In 2015, the comedian Sophia Aram started performing a show in which she defended Charlie Hebdo and its values. She insists on the importance of continuing to freely mock religion and extremism.

Mustapha El Atrassi – a comedian who shares Aram’s French-Moroccan roots and was also brought up in a Muslim family – also insists on the need to keep embracing jokes that deal with taboos. But he argues too that not all comedians are equally free to joke about terrorism. He said that a French comedian called “Maxence” – a stereotypically white, European, middle class name – is likely to get a much more positive response to dark humour about terrorism than someone from his background.

Focusing on the depictions of the Prophet Muhammad that made Charlie Hebdo a target for fundamentalists, meanwhile, the comedian Stéphane Guillon said in 2016: “If you can die due to a drawing, you can die due to a sketch.” He again evoked his fear of the potentially dangerous consequences of mocking the Prophet Muhammad on stage in 2018. At an event to commemorate the third anniversary of the Charlie Hebdo attack, the normally acerbic comic stated: “I don’t want to miss out on seeing my children grow up due to a joke about Muhammad.”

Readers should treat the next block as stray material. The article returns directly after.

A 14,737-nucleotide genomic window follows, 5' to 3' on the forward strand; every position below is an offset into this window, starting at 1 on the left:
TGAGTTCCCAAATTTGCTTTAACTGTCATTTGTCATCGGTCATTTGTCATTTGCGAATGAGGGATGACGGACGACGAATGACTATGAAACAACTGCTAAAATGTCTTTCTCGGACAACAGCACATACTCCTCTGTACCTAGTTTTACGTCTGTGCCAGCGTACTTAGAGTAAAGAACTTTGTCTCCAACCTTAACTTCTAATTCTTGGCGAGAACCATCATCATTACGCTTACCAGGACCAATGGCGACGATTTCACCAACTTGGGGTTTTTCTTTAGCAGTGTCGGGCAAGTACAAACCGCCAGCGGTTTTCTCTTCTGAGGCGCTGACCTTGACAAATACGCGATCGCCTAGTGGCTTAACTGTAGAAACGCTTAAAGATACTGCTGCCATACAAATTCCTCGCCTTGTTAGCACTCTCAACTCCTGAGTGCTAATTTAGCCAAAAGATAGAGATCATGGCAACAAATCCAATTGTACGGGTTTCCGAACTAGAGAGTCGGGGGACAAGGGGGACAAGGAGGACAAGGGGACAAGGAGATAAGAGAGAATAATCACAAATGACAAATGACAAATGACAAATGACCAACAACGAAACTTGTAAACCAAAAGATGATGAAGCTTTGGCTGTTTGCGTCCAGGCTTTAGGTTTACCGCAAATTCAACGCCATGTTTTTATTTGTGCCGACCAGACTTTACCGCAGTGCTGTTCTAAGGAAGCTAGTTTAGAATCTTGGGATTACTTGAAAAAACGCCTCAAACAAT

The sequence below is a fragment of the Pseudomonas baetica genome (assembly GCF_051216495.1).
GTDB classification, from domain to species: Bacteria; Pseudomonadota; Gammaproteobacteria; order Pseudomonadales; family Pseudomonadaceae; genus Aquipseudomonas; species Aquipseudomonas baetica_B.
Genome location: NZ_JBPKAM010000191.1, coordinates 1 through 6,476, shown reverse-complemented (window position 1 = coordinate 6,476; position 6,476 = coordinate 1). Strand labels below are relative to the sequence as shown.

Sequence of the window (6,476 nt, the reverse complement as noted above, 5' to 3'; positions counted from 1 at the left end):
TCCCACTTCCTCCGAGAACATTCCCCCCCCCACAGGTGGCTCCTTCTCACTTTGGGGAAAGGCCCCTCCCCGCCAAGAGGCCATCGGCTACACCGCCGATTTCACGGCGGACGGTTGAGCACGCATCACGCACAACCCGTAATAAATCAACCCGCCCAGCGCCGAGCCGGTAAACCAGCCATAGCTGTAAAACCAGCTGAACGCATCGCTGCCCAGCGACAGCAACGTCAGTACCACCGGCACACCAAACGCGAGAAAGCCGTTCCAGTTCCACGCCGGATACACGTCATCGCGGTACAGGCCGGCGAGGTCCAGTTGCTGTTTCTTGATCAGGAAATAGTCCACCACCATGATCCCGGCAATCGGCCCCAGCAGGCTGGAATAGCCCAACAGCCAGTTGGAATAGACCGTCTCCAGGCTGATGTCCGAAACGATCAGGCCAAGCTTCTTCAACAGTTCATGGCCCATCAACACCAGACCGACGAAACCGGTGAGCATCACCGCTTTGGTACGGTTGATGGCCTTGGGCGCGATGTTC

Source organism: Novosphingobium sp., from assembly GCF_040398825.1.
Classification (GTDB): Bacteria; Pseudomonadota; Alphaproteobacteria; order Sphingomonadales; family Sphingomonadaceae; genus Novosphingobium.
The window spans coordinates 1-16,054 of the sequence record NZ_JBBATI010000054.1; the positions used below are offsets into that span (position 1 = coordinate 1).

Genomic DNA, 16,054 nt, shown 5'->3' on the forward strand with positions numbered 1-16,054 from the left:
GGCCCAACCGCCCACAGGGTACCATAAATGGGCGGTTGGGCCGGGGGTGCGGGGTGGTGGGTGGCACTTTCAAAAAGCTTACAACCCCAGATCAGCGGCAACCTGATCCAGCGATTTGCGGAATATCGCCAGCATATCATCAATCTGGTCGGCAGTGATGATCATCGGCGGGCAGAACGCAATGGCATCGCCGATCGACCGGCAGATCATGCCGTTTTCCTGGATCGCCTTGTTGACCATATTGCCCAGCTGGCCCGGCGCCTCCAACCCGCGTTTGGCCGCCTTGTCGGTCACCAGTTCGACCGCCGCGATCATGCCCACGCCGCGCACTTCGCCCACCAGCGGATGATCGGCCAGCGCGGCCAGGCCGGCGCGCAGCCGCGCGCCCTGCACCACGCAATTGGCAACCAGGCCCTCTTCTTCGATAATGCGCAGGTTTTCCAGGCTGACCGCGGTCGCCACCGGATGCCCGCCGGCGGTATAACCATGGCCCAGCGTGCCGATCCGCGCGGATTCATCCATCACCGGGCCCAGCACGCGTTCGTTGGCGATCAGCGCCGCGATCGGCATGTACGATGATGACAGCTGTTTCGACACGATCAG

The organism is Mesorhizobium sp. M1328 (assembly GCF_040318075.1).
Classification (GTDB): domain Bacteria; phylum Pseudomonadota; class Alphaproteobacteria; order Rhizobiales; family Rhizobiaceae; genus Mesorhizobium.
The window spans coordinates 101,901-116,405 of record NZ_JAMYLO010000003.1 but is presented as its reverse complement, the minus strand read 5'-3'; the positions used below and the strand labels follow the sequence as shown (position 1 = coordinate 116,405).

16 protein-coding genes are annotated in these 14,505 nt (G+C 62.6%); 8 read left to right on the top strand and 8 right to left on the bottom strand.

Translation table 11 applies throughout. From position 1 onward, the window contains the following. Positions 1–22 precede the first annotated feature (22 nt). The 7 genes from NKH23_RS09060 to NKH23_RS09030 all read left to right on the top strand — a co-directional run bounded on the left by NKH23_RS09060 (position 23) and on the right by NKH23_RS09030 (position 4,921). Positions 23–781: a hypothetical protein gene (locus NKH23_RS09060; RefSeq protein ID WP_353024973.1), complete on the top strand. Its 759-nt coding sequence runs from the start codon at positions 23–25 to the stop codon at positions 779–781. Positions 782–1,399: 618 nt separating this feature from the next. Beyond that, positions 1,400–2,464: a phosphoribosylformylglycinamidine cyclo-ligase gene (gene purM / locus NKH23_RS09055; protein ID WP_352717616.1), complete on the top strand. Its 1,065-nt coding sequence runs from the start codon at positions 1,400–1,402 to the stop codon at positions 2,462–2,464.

Five years on, France has not continued to embrace values associated with Charlie Hebdo. Shortly after the attack, the magazine’s number of subscribers rose to 260,000 and six months on it was selling 120,000 copies each week via newsagents. But by 2018, it had only 35,000 subscribers and sold a further 35,000 copies per week to non-subscribers. After a further decline in sales, it marked the fourth anniversary of the attacks in 2019 with an editorial that asked its readers: “Are you still there?”

One thing that is certainly not still there is Canal Plus’s Les Guignols, the satirical show featuring latex puppets. Its four main writers were fired in summer 2015 and the show moved to a less prominent slot. In 2018, the iconic show was finally cancelled by Canal.

Ultimately, France seems much less keen to embrace biting satirical humour than it initially appeared back in 2015.

Jonathan Ervine is the author of:

Humour in Contemporary France: Controversy, Consensus and Contradictions

Liverpool University Press provides funding as a content partner of The Conversation UK